An Inspector General (IG) report from the United States Department of Transportation (DOT) on the 737 MAX has finally been completed. It is slated for public release on July 1st. However, initial reports indicate that, during the initial certification process for the MAX, Boeing did not alert the FAA to changes to the flight control system, MCAS, which has been at the center of the MAX debacle.
The IG report
Reuters reports that the official IG report, which is set to be made public on July 1st, outlines a failure on Boeing’s part to highlight changes to the flight control system. The Maneuvering Characteristics Augmentation System (MCAS) was a new system added onboard the 737 MAX. According to Boeing, this system is designed to enhance the pitch stability of the aircraft.
According to Reuters, Boeing did not present highlight this system significantly. Instead, the manufacturer presented it as a limited range and limited use modification to the existing speed trim system. The report highlights mistakes on both Boeing and the FAA’s part.
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Per the report, the first full review of MCAS on the FAA’s part came in January 2019. This was two months before the Ethiopian Airlines crash and three months after the Lion Air crash. The subsequent FAA analysis found an uncorrected risk to the MAX was 2.68 fatalities per one million flight hours– higher than the FAA’s risk guidelines of 1 fatality per ten million flight hours. Another FAA analysis also found that there could have been as many as 15 future fatal crashes on the MAX with an uncorrected MCAS system.
A Boeing spokesperson provided Simple Flying the following statement:
“We appreciate the Inspector General’s efforts in reviewing the 737 MAX design and certification process, with which we have cooperated fully and extensively. Since the accidents, multiple committees and governmental authorities have examined issues related to the MAX, and in response to their findings and our own internal reviews, we have made substantial changes within our company to further enhance our commitment to safety.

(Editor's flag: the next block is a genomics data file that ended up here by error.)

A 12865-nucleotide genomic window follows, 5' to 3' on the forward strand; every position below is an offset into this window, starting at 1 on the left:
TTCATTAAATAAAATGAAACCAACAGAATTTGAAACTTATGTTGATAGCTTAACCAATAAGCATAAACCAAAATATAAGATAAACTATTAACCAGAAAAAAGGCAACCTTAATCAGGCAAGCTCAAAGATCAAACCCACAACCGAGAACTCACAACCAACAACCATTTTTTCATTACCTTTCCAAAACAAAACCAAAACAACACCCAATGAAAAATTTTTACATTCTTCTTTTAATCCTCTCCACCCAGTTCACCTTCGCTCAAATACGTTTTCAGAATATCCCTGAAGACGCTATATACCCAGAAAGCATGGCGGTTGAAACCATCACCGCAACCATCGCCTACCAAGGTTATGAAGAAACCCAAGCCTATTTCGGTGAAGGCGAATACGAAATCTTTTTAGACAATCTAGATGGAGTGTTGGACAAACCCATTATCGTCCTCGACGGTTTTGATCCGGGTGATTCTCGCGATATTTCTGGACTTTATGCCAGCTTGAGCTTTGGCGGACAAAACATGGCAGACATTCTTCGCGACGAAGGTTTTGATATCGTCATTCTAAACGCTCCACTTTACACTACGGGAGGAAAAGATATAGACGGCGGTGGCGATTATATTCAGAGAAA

“We are committed to transparency with the FAA during all aspects of the airplane certification process, and have made significant changes to improve our support to that regulatory process.
“We are grateful for the efforts of the FAA in its thorough and ongoing review of the significant changes we have made to the 737 MAX since these accidents, and will continue to support the FAA and other global regulatory authorities as we work towards the safe return of the MAX to commercial service.”
The spokesperson also noted that:
“When the MAX returns to service, it will be one of the most thoroughly scrutinized aircraft in history, and we have full confidence in its safety.”
Boeing doesn’t want this to happen ever again
While some may be skeptical about Boeing moving forward, it is clear that the aircraft manufacturer is seeking to learn as many lessons as it can from this saga and move towards a safer future. No aircraft manufacturer wants to read the news of one of its planes being part of a fatal crash. Not only is it bad publicly, but it has also been bad for business. The phrase “if it’s Boeing, I ain’t going” has appeared more often since the MAX grounding started.
The global grounding of the MAX has had a profound impact on Boeing. This was Boeing’s most profitable aircraft line. Now, the company has had to shell out billions of dollars in compensation to its customers.
Boeing will continue to make aircraft. If it does move forward with the 797/NMA or something of the sort, then the manufacturer will want to ensure that its airline customers and the flying public know the aircraft is safe.
The issue now is what Boeing and the FAA do. Both need to reform some of their internal systems and create a system for reporting safety concerns with an aircraft and allow for a full examination. Throughout this entire saga, plenty of concerns with the 737 MAX has come to light.
The 737 MAX will return to service
Airlines love the MAX because it is able to do a lot. The plane can do long-haul and short-haul fuel efficiently. It requires limited costs for retraining and, as a new aircraft, requires less maintenance. For now, however, the plane is grounded, and airlines are paying to keep the jets in shape. Once it becomes time for the type to return to service, airlines will have to wait a bit to take care of any necessary adjustments that have to be made to the airplane’s software or flight control system. When it returns to service, however, remains to be seen.
What do you make of this IG report on the 737 MAX? Let us know in the comments!